Thursday, December 13, 2007

Three life sentences no parole for father accused of killing

The tragic case of Robert Farquharson highlights the discrimination faced by men in the courts. From what I heard in this case I find it difficult to believe that he is guilty, although it is possible he is and the court's verdict would seem to confirm this. However, he professes his innocence, his ex-wife, family and friends support him and he plans to lodge an appeal.

This website contains details regarding a range of contentions issues in his case

Despite this fact the sentence he received seems excessive, three life sentences with no parole. His depression was not taken into account and the blame is placed directly on him. Mitigating circumstances are not discussed and despite his plea of innocence he is damned by the media.

Compare his treatment with mothers who blatantly admit that they have killed their kids, the difference is staggering. Kathleen Folbigg was convicted of murdering 3 of her children and convicted of manslaughter over the death of a fourth child, but she was only sentenced to 25 years, whereas Robert was given 3 life sentences (75 years)

If Robert committed this crime he deserves to be punished, but the key issue is the way the media has presented him and the underlying discrimination that he has been exposed to. Furthermore, recent information I have seen on the factbeforetheory website has lead me to believe he may very well be innocent.

Research by Dr Phillip Resnick supports the idea that men and women recieve differential treatment from the judicial system when charged with murdering their children. See quote below

"....mothers convicted of murdering their children were hospitalized 68 percent of the time and imprisoned 27 percent of the time, fathers convicted of killing their children were sentenced to prison or executed 72 percent of the time and hospitalized only 14 percent of the time."

Three life sentences for father who killed boys

By Katie Bice November 16, 2007 Herald Sun

VICTORIAN man Robert Farquharson has been sentenced to life in jail with no parole for murdering his three children by driving them into a farm dam.

Farquharson, 38, was given three life sentences after a jury found him guilty of deliberately driving sons Jai, 10, Tyler, 7, and Bailey, 2, into a dam and leaving them to drown.

Justice Philip Cummins said Farquharson had acted without emotion in killing the boys to get revenge on estranged wife Cindy Gambino and make her suffer for the rest of her life.

He said that although Farquharson had led an otherwise good life and suffered moderate depression, he killed his own children and had been contemplating it over a significant time.

"In all circumstances, it's not appropriate to set a minimum term."

Justice Cummins said Farquharson was in total control of the children and they were dependent on him to help them.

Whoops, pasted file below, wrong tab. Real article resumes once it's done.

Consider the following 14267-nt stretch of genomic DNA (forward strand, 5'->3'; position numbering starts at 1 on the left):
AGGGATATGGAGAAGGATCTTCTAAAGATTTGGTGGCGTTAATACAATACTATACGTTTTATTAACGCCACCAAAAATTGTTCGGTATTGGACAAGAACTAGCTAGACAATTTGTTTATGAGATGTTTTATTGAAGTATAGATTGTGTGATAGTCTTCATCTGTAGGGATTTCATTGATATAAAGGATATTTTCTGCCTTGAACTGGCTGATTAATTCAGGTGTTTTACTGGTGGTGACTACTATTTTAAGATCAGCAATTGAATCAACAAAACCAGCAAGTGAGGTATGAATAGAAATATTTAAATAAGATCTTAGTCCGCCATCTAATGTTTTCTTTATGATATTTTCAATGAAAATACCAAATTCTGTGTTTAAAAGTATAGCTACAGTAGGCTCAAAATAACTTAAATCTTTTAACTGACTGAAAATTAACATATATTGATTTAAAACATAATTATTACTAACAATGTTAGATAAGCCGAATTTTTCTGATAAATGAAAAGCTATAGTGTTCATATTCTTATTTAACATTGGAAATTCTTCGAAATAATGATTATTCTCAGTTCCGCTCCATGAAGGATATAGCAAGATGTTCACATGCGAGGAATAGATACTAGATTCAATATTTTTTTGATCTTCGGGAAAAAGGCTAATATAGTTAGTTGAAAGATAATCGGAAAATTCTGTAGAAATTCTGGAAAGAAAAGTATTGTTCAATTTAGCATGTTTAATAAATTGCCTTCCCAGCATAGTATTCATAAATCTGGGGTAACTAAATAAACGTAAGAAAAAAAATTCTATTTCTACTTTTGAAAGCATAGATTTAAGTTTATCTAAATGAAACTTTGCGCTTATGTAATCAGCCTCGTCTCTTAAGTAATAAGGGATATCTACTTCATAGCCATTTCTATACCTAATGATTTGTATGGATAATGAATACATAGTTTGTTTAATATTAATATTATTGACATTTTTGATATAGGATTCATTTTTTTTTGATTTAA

The Supreme Court was told that two months before the Father's Day 2005 tragedy, Farquharson had angrily vowed to kill the boys to pay back Ms Gambino.

Mr Farquharson said Ms Gambino would "suffer every Father's Day for the rest of her life" and he would be the last one to have them.

He was bitter that in their separation she had taken the good car, and had also moved on with another man.

Maintenance payments had also left him financially strapped.

The court was told Farquharson had struggled to come to terms with the breakdown, in late 2004, of his four-year marriage to Ms Gambino.

He sought counselling for depression, saying he was finding it difficult to cope with the boys.

The jury was told as he returned the boys to Ms Gambino after an access visit he veered the car off the Princes Highway and into the Winchelsea farm dam before swimming free of the wreckage.

The father of three had pleaded not guilty to the three murders, claiming that his sons had died in a tragic accident, the result of his blacking out at the wheel after a violent coughing fit.

But police who reconstructed the crash told jurors the car's path from the road to the dam involved three steering movements and there were no signs of skid marks or emergency braking.

Doctors said his story was unlikely because cough syncope afflicted fewer than 2 per cent of people.

Farquharson's family members sobbed and shook their heads today.

Outside court, Farquharson's brother-in-law Ian Ross read out a statement on his behalf.

"The court has found me guilty but I did not murder my children," he said in the statement.

"I received a life sentence on the night my boys died so I don't care much about what other people think of me.

"I do care how people remember or think of Jai, Tyler and Bailey because they are three special boys and their lives were very important to me and all their family.

"I will appeal the verdict because I will not have the public believe that Jai, Tyler and Bailey were anything less than the most important part of both my life and the lives of their families.

"I will fight to clear the names of my three boys. They are what keeps me going because there is nothing much else more important to me."

"I cannot change what people think of me now so with all my heart I ask you to respect my children, (ex-wife) Cindy and both our families."

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